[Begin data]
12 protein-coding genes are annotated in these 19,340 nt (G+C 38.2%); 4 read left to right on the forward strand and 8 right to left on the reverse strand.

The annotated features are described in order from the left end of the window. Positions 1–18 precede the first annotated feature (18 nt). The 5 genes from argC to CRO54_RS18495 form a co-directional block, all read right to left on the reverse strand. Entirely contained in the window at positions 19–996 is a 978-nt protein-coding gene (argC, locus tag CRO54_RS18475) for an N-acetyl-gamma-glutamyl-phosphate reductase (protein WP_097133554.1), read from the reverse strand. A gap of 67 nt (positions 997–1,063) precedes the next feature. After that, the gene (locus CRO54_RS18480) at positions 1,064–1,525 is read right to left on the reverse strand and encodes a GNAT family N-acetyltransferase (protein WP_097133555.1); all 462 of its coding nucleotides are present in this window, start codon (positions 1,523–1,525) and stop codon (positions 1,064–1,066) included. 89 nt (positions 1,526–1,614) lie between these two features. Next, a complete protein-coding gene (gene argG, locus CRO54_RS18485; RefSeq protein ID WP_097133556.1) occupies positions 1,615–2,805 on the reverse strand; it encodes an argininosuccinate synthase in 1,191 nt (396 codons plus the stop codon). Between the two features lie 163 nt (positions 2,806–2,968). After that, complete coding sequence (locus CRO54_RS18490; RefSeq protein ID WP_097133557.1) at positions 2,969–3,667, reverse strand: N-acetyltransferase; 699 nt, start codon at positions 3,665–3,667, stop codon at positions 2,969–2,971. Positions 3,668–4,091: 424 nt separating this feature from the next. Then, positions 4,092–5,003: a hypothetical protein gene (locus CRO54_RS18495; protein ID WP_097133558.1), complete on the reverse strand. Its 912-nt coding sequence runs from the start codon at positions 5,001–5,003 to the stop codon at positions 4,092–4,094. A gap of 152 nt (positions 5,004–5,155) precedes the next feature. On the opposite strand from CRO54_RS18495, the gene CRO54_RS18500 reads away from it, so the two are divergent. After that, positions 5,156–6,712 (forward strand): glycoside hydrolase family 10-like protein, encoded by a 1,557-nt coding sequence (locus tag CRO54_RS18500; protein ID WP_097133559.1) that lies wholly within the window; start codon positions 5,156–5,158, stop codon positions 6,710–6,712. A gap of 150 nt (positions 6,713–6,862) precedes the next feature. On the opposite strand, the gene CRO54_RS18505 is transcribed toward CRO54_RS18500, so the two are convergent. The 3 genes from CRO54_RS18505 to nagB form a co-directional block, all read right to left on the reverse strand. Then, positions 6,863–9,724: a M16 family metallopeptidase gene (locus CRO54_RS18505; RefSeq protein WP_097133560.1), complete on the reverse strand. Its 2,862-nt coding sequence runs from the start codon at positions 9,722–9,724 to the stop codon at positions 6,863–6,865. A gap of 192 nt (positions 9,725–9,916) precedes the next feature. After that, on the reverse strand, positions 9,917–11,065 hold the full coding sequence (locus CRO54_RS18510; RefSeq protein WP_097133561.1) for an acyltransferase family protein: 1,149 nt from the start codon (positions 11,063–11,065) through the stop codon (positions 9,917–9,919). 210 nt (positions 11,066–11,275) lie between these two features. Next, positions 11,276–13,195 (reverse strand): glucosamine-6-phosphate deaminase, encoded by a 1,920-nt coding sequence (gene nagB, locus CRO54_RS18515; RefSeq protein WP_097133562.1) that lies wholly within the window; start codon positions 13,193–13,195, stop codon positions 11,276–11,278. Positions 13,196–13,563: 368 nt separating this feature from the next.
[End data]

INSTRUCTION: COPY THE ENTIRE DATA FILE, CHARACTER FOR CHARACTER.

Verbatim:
12 protein-coding genes are annotated in these 19,340 nt (G+C 38.2%); 4 read left to right on the forward strand and 8 right to left on the reverse strand.

The annotated features are described in order from the left end of the window. Positions 1–18 precede the first annotated feature (18 nt). The 5 genes from argC to CRO54_RS18495 form a co-directional block, all read right to left on the reverse strand. Entirely contained in the window at positions 19–996 is a 978-nt protein-coding gene (argC, locus tag CRO54_RS18475) for an N-acetyl-gamma-glutamyl-phosphate reductase (protein WP_097133554.1), read from the reverse strand. A gap of 67 nt (positions 997–1,063) precedes the next feature. After that, the gene (locus CRO54_RS18480) at positions 1,064–1,525 is read right to left on the reverse strand and encodes a GNAT family N-acetyltransferase (protein WP_097133555.1); all 462 of its coding nucleotides are present in this window, start codon (positions 1,523–1,525) and stop codon (positions 1,064–1,066) included. 89 nt (positions 1,526–1,614) lie between these two features. Next, a complete protein-coding gene (gene argG, locus CRO54_RS18485; RefSeq protein ID WP_097133556.1) occupies positions 1,615–2,805 on the reverse strand; it encodes an argininosuccinate synthase in 1,191 nt (396 codons plus the stop codon). Between the two features lie 163 nt (positions 2,806–2,968). After that, complete coding sequence (locus CRO54_RS18490; RefSeq protein ID WP_097133557.1) at positions 2,969–3,667, reverse strand: N-acetyltransferase; 699 nt, start codon at positions 3,665–3,667, stop codon at positions 2,969–2,971. Positions 3,668–4,091: 424 nt separating this feature from the next. Then, positions 4,092–5,003: a hypothetical protein gene (locus CRO54_RS18495; protein ID WP_097133558.1), complete on the reverse strand. Its 912-nt coding sequence runs from the start codon at positions 5,001–5,003 to the stop codon at positions 4,092–4,094. A gap of 152 nt (positions 5,004–5,155) precedes the next feature. On the opposite strand from CRO54_RS18495, the gene CRO54_RS18500 reads away from it, so the two are divergent. After that, positions 5,156–6,712 (forward strand): glycoside hydrolase family 10-like protein, encoded by a 1,557-nt coding sequence (locus tag CRO54_RS18500; protein ID WP_097133559.1) that lies wholly within the window; start codon positions 5,156–5,158, stop codon positions 6,710–6,712. A gap of 150 nt (positions 6,713–6,862) precedes the next feature. On the opposite strand, the gene CRO54_RS18505 is transcribed toward CRO54_RS18500, so the two are convergent. The 3 genes from CRO54_RS18505 to nagB form a co-directional block, all read right to left on the reverse strand. Then, positions 6,863–9,724: a M16 family metallopeptidase gene (locus CRO54_RS18505; RefSeq protein WP_097133560.1), complete on the reverse strand. Its 2,862-nt coding sequence runs from the start codon at positions 9,722–9,724 to the stop codon at positions 6,863–6,865. A gap of 192 nt (positions 9,725–9,916) precedes the next feature. After that, on the reverse strand, positions 9,917–11,065 hold the full coding sequence (locus CRO54_RS18510; RefSeq protein WP_097133561.1) for an acyltransferase family protein: 1,149 nt from the start codon (positions 11,063–11,065) through the stop codon (positions 9,917–9,919). 210 nt (positions 11,066–11,275) lie between these two features. Next, positions 11,276–13,195 (reverse strand): glucosamine-6-phosphate deaminase, encoded by a 1,920-nt coding sequence (gene nagB, locus CRO54_RS18515; RefSeq protein WP_097133562.1) that lies wholly within the window; start codon positions 13,193–13,195, stop codon positions 11,276–11,278. Positions 13,196–13,563: 368 nt separating this feature from the next.